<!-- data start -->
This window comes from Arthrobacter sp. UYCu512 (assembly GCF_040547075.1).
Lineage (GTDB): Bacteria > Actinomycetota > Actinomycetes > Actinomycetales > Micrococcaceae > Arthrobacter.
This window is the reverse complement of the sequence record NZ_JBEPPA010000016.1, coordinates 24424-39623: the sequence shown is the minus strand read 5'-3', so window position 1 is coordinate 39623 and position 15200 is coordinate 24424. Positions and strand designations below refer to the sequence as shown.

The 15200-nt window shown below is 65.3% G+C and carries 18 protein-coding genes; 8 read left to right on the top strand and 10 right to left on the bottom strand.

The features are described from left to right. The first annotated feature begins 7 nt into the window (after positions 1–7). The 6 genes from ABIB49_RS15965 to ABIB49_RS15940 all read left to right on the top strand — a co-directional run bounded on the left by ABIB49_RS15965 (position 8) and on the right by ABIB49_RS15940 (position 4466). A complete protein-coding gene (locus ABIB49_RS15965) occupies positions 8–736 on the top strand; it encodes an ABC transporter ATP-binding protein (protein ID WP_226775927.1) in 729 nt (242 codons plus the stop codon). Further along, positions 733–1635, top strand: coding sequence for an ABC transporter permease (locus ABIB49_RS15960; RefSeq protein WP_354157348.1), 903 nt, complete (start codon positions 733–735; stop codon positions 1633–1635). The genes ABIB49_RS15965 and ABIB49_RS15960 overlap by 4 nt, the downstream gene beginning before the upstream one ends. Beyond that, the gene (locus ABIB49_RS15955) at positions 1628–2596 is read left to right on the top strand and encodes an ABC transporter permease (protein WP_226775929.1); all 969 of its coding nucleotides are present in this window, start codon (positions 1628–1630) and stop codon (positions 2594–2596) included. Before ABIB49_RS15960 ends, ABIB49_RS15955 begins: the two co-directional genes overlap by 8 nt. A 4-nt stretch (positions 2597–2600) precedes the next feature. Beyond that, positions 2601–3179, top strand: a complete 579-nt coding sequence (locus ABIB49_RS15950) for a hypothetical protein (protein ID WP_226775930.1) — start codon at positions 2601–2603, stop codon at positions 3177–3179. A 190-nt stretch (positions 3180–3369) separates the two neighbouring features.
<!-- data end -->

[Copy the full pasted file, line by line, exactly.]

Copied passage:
This window comes from Arthrobacter sp. UYCu512 (assembly GCF_040547075.1).
Lineage (GTDB): Bacteria > Actinomycetota > Actinomycetes > Actinomycetales > Micrococcaceae > Arthrobacter.
This window is the reverse complement of the sequence record NZ_JBEPPA010000016.1, coordinates 24424-39623: the sequence shown is the minus strand read 5'-3', so window position 1 is coordinate 39623 and position 15200 is coordinate 24424. Positions and strand designations below refer to the sequence as shown.

The 15200-nt window shown below is 65.3% G+C and carries 18 protein-coding genes; 8 read left to right on the top strand and 10 right to left on the bottom strand.

The features are described from left to right. The first annotated feature begins 7 nt into the window (after positions 1–7). The 6 genes from ABIB49_RS15965 to ABIB49_RS15940 all read left to right on the top strand — a co-directional run bounded on the left by ABIB49_RS15965 (position 8) and on the right by ABIB49_RS15940 (position 4466). A complete protein-coding gene (locus ABIB49_RS15965) occupies positions 8–736 on the top strand; it encodes an ABC transporter ATP-binding protein (protein ID WP_226775927.1) in 729 nt (242 codons plus the stop codon). Further along, positions 733–1635, top strand: coding sequence for an ABC transporter permease (locus ABIB49_RS15960; RefSeq protein WP_354157348.1), 903 nt, complete (start codon positions 733–735; stop codon positions 1633–1635). The genes ABIB49_RS15965 and ABIB49_RS15960 overlap by 4 nt, the downstream gene beginning before the upstream one ends. Beyond that, the gene (locus ABIB49_RS15955) at positions 1628–2596 is read left to right on the top strand and encodes an ABC transporter permease (protein WP_226775929.1); all 969 of its coding nucleotides are present in this window, start codon (positions 1628–1630) and stop codon (positions 2594–2596) included. Before ABIB49_RS15960 ends, ABIB49_RS15955 begins: the two co-directional genes overlap by 8 nt. A 4-nt stretch (positions 2597–2600) precedes the next feature. Beyond that, positions 2601–3179, top strand: a complete 579-nt coding sequence (locus ABIB49_RS15950) for a hypothetical protein (protein ID WP_226775930.1) — start codon at positions 2601–2603, stop codon at positions 3177–3179. A 190-nt stretch (positions 3180–3369) separates the two neighbouring features.